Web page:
|Boyang Liu||Michigan State University|
|Pang-Ning Tan||Michigan State University|
|Jiayu Zhou||Michigan State University|
This paper examines relationship between multilevel modeling and multi-task learning.the authors present a comparative analysis between the two methods to illustrate their strengths and limitations when applied to two-level nested data.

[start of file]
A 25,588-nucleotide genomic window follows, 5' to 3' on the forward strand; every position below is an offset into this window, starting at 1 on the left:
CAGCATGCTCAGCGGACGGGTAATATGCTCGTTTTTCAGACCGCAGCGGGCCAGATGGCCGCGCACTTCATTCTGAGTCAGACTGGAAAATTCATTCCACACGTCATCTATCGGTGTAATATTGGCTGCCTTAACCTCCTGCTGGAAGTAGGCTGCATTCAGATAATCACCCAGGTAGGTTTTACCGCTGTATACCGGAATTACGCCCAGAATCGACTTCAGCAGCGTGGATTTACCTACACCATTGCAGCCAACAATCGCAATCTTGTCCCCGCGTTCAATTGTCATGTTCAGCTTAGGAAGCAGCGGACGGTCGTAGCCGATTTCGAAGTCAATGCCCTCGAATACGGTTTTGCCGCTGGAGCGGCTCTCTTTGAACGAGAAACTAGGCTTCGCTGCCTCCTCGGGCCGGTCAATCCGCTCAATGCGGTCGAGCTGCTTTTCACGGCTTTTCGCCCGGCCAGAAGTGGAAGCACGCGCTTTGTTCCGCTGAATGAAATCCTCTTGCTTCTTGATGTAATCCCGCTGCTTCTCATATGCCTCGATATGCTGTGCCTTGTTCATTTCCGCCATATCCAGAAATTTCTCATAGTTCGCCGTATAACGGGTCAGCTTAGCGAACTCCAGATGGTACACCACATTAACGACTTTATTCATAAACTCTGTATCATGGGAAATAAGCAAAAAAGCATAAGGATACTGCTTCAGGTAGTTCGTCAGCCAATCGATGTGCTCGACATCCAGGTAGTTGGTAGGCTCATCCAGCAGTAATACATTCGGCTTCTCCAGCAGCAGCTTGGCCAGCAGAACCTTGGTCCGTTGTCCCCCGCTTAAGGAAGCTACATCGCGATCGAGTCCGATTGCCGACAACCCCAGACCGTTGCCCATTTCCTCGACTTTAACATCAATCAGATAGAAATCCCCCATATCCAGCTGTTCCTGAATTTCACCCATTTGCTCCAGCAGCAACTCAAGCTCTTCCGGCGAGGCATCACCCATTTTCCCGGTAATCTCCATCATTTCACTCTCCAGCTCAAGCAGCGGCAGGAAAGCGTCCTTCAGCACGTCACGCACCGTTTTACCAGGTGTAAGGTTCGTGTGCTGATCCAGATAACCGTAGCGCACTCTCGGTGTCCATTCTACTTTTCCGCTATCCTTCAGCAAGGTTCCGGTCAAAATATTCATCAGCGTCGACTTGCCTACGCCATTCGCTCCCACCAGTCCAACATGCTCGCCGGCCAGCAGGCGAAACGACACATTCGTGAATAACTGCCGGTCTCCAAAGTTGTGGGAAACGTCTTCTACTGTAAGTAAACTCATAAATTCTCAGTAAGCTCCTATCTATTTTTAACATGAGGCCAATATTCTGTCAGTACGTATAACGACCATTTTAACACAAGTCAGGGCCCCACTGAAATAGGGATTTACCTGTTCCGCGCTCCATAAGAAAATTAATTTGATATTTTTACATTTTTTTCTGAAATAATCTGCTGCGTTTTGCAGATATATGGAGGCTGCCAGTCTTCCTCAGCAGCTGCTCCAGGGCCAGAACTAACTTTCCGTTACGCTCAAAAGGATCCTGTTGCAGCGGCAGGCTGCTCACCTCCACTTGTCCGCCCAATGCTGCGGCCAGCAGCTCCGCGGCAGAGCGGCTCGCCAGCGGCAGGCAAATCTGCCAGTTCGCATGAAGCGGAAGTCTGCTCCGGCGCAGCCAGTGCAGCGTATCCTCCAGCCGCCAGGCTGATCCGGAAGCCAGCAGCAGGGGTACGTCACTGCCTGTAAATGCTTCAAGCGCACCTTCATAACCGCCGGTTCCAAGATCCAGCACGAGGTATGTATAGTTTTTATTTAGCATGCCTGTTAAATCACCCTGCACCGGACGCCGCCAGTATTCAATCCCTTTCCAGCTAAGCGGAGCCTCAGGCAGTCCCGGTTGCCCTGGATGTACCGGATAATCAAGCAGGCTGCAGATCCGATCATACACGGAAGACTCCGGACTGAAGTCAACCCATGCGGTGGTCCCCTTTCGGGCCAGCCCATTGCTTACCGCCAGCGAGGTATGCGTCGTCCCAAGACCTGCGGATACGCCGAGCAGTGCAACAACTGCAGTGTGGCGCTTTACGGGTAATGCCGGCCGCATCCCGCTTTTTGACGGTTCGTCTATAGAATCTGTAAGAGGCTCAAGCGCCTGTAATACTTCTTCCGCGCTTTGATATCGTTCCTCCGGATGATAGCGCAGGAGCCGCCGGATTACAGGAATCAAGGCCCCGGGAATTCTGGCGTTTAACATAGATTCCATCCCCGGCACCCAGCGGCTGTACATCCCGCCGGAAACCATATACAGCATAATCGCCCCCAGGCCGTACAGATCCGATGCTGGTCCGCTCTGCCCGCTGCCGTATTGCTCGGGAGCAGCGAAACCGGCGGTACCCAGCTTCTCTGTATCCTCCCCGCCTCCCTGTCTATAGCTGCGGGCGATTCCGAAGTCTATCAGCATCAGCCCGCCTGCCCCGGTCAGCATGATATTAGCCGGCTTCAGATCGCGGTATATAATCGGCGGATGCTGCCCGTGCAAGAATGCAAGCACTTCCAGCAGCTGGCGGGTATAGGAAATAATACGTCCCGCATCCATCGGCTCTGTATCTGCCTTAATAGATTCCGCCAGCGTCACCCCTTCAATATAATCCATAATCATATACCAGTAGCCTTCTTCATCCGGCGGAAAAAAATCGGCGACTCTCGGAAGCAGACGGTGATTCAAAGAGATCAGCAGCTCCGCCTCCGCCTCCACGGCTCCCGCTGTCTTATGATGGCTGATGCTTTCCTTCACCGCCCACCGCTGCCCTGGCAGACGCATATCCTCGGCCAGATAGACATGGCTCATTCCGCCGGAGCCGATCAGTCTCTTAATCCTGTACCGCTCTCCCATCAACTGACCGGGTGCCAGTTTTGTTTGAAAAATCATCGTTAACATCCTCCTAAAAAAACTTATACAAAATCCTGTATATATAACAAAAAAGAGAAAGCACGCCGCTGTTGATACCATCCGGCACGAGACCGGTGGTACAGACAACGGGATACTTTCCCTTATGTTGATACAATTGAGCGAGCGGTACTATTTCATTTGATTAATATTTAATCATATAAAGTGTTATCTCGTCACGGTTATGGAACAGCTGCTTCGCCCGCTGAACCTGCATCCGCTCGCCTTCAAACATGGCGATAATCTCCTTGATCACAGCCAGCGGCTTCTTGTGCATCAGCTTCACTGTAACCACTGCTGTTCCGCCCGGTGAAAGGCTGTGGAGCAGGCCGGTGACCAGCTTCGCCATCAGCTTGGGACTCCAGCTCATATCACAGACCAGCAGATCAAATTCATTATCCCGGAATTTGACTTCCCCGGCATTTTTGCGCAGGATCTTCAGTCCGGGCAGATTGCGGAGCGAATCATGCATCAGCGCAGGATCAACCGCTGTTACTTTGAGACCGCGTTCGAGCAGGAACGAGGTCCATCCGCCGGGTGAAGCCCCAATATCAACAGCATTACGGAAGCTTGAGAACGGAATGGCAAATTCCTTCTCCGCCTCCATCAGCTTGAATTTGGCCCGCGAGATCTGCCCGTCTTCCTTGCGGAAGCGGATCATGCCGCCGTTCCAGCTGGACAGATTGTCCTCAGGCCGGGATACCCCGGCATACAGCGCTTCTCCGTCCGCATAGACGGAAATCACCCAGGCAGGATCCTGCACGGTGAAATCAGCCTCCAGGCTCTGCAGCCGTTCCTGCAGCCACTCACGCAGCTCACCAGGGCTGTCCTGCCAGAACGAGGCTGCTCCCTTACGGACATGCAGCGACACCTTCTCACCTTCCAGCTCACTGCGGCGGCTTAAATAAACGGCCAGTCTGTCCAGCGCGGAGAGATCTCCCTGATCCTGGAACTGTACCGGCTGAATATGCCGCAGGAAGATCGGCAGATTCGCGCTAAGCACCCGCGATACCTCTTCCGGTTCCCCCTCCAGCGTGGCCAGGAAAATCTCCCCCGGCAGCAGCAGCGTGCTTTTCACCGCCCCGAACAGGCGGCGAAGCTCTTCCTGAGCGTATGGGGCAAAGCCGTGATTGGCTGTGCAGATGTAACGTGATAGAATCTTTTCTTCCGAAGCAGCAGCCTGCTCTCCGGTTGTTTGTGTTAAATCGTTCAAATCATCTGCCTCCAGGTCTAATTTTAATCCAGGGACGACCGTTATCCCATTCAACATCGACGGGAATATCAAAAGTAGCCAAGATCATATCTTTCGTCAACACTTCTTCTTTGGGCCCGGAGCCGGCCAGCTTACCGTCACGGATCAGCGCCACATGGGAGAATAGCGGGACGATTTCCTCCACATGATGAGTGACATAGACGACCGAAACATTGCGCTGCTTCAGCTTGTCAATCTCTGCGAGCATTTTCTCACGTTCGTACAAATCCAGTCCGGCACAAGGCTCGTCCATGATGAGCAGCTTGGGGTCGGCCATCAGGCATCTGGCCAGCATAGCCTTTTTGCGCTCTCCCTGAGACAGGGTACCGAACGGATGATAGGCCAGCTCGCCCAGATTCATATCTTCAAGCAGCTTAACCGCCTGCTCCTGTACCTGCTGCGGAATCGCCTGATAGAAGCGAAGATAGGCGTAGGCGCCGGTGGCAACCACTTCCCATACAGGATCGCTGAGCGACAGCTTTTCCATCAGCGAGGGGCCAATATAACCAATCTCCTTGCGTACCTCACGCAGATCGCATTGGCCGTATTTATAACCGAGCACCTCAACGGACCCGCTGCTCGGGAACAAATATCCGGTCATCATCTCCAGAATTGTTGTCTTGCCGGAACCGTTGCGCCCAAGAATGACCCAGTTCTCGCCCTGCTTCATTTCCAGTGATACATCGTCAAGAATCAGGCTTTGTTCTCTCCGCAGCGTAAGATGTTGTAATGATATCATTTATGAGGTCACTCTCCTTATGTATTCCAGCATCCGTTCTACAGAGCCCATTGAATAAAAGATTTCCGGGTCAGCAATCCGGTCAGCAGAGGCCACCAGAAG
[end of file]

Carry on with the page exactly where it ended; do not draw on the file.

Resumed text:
Multilevel modeling and multi-task learning are two widely used approaches for modeling nested (multi-level) data, which contain observations that can be clustered into groups, characterized by their group-level features. Despite the similarity of the problems they address, the explicit relationship between multilevel modeling and multi-task learning has not been carefully examined. In this paper, we present a comparative analysis between the two methods to illustrate their strengths and limitations when applied to two-level nested data. We provide a detailed analysis demonstrating the equivalence of their formulations under a mild condition from an optimization perspective. We also demonstrate their limitations in terms of their predictive performance and especially, their difficulty in identifying potential cross-scale interactions between the local and group-level features when applied to datasets with either a small number of groups or limited training examples per group. To overcome these limitations, we propose a novel method for disaggregating the coarse-scale values of the group-level features in the nested data. Experimental results on both synthetic and real-world data show that the disaggregated group-level features can help enhance the prediction accuracy of the models significantly and identify the cross-scale interactions more effectively.